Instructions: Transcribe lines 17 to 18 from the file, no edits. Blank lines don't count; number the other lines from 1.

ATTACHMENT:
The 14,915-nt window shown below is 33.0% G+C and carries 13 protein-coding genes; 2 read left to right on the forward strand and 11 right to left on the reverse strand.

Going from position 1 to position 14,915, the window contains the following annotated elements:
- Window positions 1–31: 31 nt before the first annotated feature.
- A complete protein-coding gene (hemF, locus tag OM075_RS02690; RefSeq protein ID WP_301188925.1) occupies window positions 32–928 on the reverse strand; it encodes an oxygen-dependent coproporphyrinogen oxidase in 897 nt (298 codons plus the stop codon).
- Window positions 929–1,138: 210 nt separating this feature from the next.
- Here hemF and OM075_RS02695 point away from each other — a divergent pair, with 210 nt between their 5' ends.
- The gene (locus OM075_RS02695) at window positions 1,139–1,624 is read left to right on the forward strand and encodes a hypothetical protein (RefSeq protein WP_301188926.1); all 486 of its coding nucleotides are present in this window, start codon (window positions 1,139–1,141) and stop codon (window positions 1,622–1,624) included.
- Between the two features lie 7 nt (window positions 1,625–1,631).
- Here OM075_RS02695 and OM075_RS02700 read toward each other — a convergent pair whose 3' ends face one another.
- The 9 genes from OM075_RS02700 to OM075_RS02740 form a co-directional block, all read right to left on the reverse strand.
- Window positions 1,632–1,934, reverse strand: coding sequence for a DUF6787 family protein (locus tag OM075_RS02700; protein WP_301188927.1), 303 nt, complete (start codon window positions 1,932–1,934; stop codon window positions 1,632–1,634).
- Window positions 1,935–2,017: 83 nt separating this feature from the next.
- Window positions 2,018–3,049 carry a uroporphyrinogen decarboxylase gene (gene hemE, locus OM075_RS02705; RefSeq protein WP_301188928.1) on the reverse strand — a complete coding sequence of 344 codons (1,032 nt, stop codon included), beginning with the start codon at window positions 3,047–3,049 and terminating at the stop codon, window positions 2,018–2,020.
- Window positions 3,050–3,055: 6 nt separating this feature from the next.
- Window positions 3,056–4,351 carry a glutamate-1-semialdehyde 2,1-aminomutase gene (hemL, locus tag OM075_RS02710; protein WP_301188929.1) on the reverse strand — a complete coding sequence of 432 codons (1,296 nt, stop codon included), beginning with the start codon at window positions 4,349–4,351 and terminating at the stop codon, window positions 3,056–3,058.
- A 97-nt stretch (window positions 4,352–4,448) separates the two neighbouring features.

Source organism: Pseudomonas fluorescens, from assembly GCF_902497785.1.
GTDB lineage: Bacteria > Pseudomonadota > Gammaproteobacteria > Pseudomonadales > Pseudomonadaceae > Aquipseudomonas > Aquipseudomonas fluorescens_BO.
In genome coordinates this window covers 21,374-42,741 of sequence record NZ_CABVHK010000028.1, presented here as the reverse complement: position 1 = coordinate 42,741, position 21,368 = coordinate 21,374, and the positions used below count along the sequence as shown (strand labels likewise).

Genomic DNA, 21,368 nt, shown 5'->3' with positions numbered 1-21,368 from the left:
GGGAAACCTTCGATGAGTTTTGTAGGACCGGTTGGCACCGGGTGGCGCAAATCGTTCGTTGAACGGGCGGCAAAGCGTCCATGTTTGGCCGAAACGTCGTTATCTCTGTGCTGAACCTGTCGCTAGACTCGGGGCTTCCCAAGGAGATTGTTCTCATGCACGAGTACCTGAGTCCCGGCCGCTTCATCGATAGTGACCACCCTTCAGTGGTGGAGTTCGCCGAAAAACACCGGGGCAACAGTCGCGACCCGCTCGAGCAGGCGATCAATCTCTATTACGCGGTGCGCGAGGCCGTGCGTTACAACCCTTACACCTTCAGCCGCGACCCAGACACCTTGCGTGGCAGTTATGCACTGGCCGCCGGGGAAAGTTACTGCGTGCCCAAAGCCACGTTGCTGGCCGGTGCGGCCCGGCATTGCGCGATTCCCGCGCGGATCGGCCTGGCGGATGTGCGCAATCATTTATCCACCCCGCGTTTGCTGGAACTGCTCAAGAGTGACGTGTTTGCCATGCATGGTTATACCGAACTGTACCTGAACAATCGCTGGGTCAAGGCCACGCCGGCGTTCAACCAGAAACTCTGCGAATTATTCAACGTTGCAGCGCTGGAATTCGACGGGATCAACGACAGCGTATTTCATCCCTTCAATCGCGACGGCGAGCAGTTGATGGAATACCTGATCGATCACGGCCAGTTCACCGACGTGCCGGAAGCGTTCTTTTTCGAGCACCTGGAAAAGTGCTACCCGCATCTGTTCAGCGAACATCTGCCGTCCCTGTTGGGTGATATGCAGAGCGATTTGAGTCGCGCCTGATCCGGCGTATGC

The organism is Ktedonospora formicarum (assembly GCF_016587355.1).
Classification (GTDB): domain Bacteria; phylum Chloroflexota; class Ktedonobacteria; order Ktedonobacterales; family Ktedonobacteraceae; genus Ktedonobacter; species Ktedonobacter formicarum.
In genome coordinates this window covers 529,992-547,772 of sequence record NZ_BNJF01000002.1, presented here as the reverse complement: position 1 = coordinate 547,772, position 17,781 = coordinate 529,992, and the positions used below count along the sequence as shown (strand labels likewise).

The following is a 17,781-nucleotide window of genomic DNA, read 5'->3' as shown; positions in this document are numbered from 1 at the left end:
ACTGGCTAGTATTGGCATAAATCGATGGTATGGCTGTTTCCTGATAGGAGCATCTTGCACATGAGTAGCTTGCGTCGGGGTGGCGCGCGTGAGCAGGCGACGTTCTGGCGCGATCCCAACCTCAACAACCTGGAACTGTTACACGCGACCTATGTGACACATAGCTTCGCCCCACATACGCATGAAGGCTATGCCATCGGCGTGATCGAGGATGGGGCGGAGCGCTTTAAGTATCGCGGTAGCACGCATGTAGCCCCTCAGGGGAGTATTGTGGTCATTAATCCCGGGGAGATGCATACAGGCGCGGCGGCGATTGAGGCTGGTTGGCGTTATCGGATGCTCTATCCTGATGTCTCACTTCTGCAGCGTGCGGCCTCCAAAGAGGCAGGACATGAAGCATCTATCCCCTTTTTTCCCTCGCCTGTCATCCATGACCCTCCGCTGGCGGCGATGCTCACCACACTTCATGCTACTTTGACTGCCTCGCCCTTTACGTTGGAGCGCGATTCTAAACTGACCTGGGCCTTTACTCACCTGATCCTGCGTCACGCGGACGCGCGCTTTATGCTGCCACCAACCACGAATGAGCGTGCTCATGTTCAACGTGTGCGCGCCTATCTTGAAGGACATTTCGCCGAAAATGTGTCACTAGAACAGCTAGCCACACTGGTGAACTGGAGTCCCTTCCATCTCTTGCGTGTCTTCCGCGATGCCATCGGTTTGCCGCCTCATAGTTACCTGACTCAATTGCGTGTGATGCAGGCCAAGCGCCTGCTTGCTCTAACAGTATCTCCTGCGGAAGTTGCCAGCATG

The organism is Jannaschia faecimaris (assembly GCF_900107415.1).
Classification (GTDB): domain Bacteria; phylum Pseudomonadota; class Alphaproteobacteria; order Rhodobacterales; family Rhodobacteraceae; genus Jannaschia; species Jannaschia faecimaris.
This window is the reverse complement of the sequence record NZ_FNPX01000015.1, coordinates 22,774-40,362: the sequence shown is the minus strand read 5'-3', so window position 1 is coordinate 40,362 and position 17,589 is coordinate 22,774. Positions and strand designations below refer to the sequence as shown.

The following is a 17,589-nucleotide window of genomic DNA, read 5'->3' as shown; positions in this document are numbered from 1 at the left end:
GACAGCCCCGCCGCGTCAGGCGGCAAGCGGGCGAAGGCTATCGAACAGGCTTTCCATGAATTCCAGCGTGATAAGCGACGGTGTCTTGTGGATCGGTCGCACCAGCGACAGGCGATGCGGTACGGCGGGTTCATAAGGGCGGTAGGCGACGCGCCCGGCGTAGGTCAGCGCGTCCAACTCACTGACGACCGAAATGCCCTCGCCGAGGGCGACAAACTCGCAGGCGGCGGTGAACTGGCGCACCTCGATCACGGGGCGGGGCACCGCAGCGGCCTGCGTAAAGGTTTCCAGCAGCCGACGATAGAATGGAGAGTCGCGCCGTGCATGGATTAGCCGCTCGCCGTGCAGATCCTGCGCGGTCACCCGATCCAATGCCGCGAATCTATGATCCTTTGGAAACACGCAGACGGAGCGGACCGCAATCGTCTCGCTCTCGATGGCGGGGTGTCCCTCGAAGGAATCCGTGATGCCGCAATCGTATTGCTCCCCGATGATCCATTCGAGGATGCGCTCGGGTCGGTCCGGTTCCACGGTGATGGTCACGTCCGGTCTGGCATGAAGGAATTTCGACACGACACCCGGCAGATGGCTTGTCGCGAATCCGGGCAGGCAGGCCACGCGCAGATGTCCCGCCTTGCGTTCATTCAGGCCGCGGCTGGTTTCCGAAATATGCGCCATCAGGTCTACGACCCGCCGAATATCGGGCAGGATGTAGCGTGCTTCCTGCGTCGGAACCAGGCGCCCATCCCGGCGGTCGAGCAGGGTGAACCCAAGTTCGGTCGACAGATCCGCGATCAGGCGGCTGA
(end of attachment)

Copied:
Source organism: Pseudomonas fluorescens, from assembly GCF_902497785.1.
GTDB lineage: Bacteria > Pseudomonadota > Gammaproteobacteria > Pseudomonadales > Pseudomonadaceae > Aquipseudomonas > Aquipseudomonas fluorescens_BO.